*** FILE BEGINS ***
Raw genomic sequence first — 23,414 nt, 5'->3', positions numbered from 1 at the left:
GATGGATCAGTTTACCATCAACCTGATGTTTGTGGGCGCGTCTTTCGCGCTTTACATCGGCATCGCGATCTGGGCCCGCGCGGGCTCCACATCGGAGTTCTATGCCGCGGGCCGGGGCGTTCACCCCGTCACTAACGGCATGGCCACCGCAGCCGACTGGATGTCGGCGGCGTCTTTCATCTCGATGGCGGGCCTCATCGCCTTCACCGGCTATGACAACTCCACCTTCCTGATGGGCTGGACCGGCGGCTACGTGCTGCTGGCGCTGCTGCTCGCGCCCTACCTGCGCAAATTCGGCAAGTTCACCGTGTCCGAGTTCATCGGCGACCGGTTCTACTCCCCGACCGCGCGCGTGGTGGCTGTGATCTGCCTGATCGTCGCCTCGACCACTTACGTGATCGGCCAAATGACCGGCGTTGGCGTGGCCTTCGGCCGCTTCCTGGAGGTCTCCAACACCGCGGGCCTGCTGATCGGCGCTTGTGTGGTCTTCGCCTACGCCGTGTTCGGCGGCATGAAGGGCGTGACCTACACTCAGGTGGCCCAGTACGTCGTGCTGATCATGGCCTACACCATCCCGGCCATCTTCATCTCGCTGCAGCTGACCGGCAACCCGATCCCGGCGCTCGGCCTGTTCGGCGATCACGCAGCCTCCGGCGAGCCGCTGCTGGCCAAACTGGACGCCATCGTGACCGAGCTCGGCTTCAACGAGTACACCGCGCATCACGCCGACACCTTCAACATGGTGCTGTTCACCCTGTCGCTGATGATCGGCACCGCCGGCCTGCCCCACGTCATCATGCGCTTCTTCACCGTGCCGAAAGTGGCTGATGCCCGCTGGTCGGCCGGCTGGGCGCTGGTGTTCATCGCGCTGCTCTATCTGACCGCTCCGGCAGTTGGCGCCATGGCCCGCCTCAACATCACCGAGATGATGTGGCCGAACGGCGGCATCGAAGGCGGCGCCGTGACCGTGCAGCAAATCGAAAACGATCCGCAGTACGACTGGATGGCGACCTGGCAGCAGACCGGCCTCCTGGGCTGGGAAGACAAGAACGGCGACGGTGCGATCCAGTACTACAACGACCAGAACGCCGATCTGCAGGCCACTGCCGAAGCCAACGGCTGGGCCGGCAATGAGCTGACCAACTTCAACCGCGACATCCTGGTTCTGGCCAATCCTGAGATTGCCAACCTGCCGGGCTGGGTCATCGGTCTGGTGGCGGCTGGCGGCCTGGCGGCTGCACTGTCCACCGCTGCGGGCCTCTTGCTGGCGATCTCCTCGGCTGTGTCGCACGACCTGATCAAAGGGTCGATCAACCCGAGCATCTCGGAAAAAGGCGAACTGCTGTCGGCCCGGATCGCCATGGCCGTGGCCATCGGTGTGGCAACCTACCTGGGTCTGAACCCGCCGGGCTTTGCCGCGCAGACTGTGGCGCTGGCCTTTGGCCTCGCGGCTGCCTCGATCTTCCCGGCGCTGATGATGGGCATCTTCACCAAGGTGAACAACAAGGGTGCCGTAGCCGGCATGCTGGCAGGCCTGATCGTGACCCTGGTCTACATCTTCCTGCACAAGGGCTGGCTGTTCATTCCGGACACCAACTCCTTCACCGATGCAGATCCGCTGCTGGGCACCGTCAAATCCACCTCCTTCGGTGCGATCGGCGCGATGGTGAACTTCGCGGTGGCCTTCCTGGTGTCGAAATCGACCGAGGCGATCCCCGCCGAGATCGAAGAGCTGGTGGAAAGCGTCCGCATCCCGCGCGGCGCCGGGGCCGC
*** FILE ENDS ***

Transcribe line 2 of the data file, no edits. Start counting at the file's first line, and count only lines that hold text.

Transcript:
GATGGATCAGTTTACCATCAACCTGATGTTTGTGGGCGCGTCTTTCGCGCTTTACATCGGCATCGCGATCTGGGCCCGCGCGGGCTCCACATCGGAGTTCTATGCCGCGGGCCGGGGCGTTCACCCCGTCACTAACGGCATGGCCACCGCAGCCGACTGGATGTCGGCGGCGTCTTTCATCTCGATGGCGGGCCTCATCGCCTTCACCGGCTATGACAACTCCACCTTCCTGATGGGCTGGACCGGCGGCTACGTGCTGCTGGCGCTGCTGCTCGCGCCCTACCTGCGCAAATTCGGCAAGTTCACCGTGTCCGAGTTCATCGGCGACCGGTTCTACTCCCCGACCGCGCGCGTGGTGGCTGTGATCTGCCTGATCGTCGCCTCGACCACTTACGTGATCGGCCAAATGACCGGCGTTGGCGTGGCCTTCGGCCGCTTCCTGGAGGTCTCCAACACCGCGGGCCTGCTGATCGGCGCTTGTGTGGTCTTCGCCTACGCCGTGTTCGGCGGCATGAAGGGCGTGACCTACACTCAGGTGGCCCAGTACGTCGTGCTGATCATGGCCTACACCATCCCGGCCATCTTCATCTCGCTGCAGCTGACCGGCAACCCGATCCCGGCGCTCGGCCTGTTCGGCGATCACGCAGCCTCCGGCGAGCCGCTGCTGGCCAAACTGGACGCCATCGTGACCGAGCTCGGCTTCAACGAGTACACCGCGCATCACGCCGACACCTTCAACATGGTGCTGTTCACCCTGTCGCTGATGATCGGCACCGCCGGCCTGCCCCACGTCATCATGCGCTTCTTCACCGTGCCGAAAGTGGCTGATGCCCGCTGGTCGGCCGGCTGGGCGCTGGTGTTCATCGCGCTGCTCTATCTGACCGCTCCGGCAGTTGGCGCCATGGCCCGCCTCAACATCACCGAGATGATGTGGCCGAACGGCGGCATCGAAGGCGGCGCCGTGACCGTGCAGCAAATCGAAAACGATCCGCAGTACGACTGGATGGCGACCTGGCAGCAGACCGGCCTCCTGGGCTGGGAAGACAAGAACGGCGACGGTGCGATCCAGTACTACAACGACCAGAACGCCGATCTGCAGGCCACTGCCGAAGCCAACGGCTGGGCCGGCAATGAGCTGACCAACTTCAACCGCGACATCCTGGTTCTGGCCAATCCTGAGATTGCCAACCTGCCGGGCTGGGTCATCGGTCTGGTGGCGGCTGGCGGCCTGGCGGCTGCACTGTCCACCGCTGCGGGCCTCTTGCTGGCGATCTCCTCGGCTGTGTCGCACGACCTGATCAAAGGGTCGATCAACCCGAGCATCTCGGAAAAAGGCGAACTGCTGTCGGCCCGGATCGCCATGGCCGTGGCCATCGGTGTGGCAACCTACCTGGGTCTGAACCCGCCGGGCTTTGCCGCGCAGACTGTGGCGCTGGCCTTTGGCCTCGCGGCTGCCTCGATCTTCCCGGCGCTGATGATGGGCATCTTCACCAAGGTGAACAACAAGGGTGCCGTAGCCGGCATGCTGGCAGGCCTGATCGTGACCCTGGTCTACATCTTCCTGCACAAGGGCTGGCTGTTCATTCCGGACACCAACTCCTTCACCGATGCAGATCCGCTGCTGGGCACCGTCAAATCCACCTCCTTCGGTGCGATCGGCGCGATGGTGAACTTCGCGGTGGCCTTCCTGGTGTCGAAATCGACCGAGGCGATCCCCGCCGAGATCGAAGAGCTGGTGGAAAGCGTCCGCATCCCGCGCGGCGCCGGGGCCGC